As the population ages, more and more of us are living with chronic illness. Cancer. Diabetes. Parkinson’s. Crohn’s. Cardiovascular disease. A diagnosis of a lifelong condition can be devastating.
“People imagine what their lives and retirement are going to be like, and then suddenly that gets turned on its head,” says Dr. Elizabeth A. Crocco, a geriatric psychiatrist with the University of Miami Health System. “All those dreams have to be put aside, and they have to adjust to a new life.”
Dealing with that volatile cocktail of anger, disbelief, fear, and frustration is essential to management of any disease. Yet, adapting to the new normal is no easy matter either.
Even physicians — from oncologists to psychiatrists to general practitioners — must figure out ways to smooth their patients’ transition.
“I tell our students that the majority of what we treat are chronic illnesses. We manage, we don’t cure,” Crocco adds.
According to the National Health Council, incurable and ongoing diseases affect more than 150 Americans, with 81 million having multiple conditions. Some diseases are more common than others. For example, 85.6 million people in the U.S. are living with some form of cardiovascular disease. About 29 million have been diagnosed with diabetes and 24 million with arthritis. Another 14.5 million have a history of cancer or are living with cancer. Other well-known chronic conditions rack up smaller numbers but are no less debilitating — 1 million living with HIV and 1 million with multiple sclerosis.
And it’s not just the 65-and-over set who find their activities limited because of health or mental conditions. While about half of all adults have a chronic condition, about 8 percent of children ages 5 to 17 are affected by at least one chronic disease, according to the National Center for Health Statistics.
“It’s not just older people,” says Dr. Crocco, “but also the middle-aged. We’re not living healthy lives, so we’re seeing people develop some conditions like diabetes at a younger age.”
Adjusting to an unexpected health situation can be demoralizing and isolating.
For most patients, the illness exacts a heavy toll, both physical and mental. Those with chronic illnesses are two to three times more likely to suffer from depression. They also experience more anxiety and stress, opting for a pessimistic outlook that often affects both their choices and relationships.
“The greatest fear people express is about their loss of independence, even more so than death,” Dr. Crocco says. “They worry about being a burden to their families, too. They don’t want to put their loved ones through an ordeal.”
The prognosis for the disease also plays a factor in how patients react to the symptoms. If a patient has diabetes, she can control it with diet and lifestyle changes. “These patients tend to have a more optimistic outlook,” Dr. Crocco adds. “They know they can do something about it.”
On the other hand, those who suffer from a progressive degenerative disease — people with Parkinson’s, say, or multiple sclerosis — may feel despair because there’s little they can do to change the outcome. “Obviously, they’re concerned about how they’ll end up,” she adds.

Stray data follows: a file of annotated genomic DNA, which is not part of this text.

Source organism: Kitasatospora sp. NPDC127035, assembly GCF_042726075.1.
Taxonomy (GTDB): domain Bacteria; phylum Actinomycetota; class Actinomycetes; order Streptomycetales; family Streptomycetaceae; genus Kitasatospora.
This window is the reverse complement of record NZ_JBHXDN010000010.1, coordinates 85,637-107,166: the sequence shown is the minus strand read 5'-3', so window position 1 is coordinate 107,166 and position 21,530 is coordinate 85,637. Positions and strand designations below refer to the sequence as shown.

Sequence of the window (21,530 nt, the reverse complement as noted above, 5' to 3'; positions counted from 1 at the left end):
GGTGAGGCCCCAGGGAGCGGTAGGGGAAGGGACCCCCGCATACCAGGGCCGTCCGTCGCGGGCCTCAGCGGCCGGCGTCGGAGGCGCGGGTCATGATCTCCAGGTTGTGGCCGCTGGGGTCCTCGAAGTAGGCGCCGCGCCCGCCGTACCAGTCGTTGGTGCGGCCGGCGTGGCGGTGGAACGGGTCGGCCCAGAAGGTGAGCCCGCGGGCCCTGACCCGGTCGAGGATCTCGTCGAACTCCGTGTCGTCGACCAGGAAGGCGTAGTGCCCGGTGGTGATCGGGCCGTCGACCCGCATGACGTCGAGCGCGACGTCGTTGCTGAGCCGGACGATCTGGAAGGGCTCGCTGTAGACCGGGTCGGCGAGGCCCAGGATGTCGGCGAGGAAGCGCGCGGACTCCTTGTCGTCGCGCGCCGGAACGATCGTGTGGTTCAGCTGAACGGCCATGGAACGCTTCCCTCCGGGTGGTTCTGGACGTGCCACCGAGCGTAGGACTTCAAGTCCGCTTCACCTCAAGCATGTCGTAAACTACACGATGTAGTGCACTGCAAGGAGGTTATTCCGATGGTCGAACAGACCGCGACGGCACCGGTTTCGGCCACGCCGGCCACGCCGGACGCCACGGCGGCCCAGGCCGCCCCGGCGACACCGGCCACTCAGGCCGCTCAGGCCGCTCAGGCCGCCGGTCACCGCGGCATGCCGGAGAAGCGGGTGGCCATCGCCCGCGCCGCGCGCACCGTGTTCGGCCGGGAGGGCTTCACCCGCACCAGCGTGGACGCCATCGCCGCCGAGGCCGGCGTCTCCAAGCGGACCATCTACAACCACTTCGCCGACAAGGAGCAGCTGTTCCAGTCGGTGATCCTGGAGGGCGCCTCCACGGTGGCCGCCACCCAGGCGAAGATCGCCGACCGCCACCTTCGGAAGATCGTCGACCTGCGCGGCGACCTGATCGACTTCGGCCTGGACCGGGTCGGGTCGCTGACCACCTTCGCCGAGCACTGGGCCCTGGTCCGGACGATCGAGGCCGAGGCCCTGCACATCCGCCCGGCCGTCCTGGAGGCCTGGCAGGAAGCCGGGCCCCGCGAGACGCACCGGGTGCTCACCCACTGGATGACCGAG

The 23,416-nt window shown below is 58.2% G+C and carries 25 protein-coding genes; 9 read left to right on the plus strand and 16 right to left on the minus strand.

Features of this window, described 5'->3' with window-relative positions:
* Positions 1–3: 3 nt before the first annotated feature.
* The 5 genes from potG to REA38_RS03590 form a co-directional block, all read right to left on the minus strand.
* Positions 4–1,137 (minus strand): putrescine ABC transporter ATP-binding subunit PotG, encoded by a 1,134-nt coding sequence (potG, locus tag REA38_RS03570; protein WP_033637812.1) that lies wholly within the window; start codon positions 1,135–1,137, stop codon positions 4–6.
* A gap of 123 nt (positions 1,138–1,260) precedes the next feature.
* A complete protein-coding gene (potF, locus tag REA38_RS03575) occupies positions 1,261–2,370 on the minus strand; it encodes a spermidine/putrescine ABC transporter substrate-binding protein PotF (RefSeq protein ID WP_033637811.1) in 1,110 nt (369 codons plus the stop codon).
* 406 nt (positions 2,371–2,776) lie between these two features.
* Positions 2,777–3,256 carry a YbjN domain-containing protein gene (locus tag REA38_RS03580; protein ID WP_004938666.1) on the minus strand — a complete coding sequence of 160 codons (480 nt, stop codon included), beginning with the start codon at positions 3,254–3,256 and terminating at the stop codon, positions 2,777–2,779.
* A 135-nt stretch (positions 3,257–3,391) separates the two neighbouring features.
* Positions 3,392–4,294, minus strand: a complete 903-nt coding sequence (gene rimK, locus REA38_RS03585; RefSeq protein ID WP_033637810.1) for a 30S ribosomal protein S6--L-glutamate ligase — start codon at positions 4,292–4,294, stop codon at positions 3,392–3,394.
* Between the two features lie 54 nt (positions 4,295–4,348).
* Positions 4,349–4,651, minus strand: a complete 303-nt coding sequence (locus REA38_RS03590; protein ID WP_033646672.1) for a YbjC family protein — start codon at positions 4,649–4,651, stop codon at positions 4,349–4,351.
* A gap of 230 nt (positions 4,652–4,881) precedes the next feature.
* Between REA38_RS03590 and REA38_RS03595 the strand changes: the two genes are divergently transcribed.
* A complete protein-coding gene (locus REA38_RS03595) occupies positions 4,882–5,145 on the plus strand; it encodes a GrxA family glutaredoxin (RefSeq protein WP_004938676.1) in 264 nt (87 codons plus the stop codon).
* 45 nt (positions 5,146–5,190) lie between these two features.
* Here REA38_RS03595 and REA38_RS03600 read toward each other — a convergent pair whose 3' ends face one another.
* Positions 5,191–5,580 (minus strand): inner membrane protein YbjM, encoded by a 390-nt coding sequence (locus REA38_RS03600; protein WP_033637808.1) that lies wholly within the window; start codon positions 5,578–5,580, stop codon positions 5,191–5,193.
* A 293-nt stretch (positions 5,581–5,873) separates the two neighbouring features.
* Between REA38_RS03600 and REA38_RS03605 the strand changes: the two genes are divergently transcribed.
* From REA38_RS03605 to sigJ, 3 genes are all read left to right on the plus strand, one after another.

Studies have found that not everyone reacts in the same way to a chronic diagnosis, however. While some sink into despondency, others push forward after the initial feelings of disbelief and hopelessness. “Those people who have never had to deal with illness have bigger problems,” Dr. Crocco says. “This is especially true for younger people, patients in the prime of their lives, who suddenly have to face something they’ve never experienced, and that will change their future.”
Some patients also have developed better coping skills over time — what the UHealth psychiatrist calls “personality traits” — that prompt them to find the proverbial silver lining.
“Those who ask themselves, why me, who can’t get over that feeling, end up suffering more,” she says. “But the ones who accept the fact that they’ve got a disease and ask themselves, what am I going to do about it, do OK.”
Dr. Crocco has several suggestions for patients determined to make the best of a chronic illness diagnosis:
- Determine what you can do to improve your life. Will diet help? Exercise? Other lifestyle changes, such as quitting smoking? Are there medical tests to undergo regularly? “Start with the easy and smallest changes and work your way up,” she says.
- Be realistic. A chronic illness means there are no cures, only possibilities of management. Focus on the possible positive outcomes of treatments and how you can achieve these.
- Manage pain. There are now several effective ways to help a patient deal with chronic pain, from medications to acupuncture to behavior cognitive therapy. Consider visiting a pain specialist, such as Dr. Dennis J. Patin, a UHealth anesthesiologist who is also a pain medicine specialist.
- Seek help. “There are many groups out there that can be helpful,” Dr. Crocco says. “They not only provide support, but they also educate you.” If you’re not into group settings, look for a therapist that specializes in chronic illness.
- Don’t blame yourself for not beating your illness or powering through your symptoms. It’s not a personal failure or a character defect.
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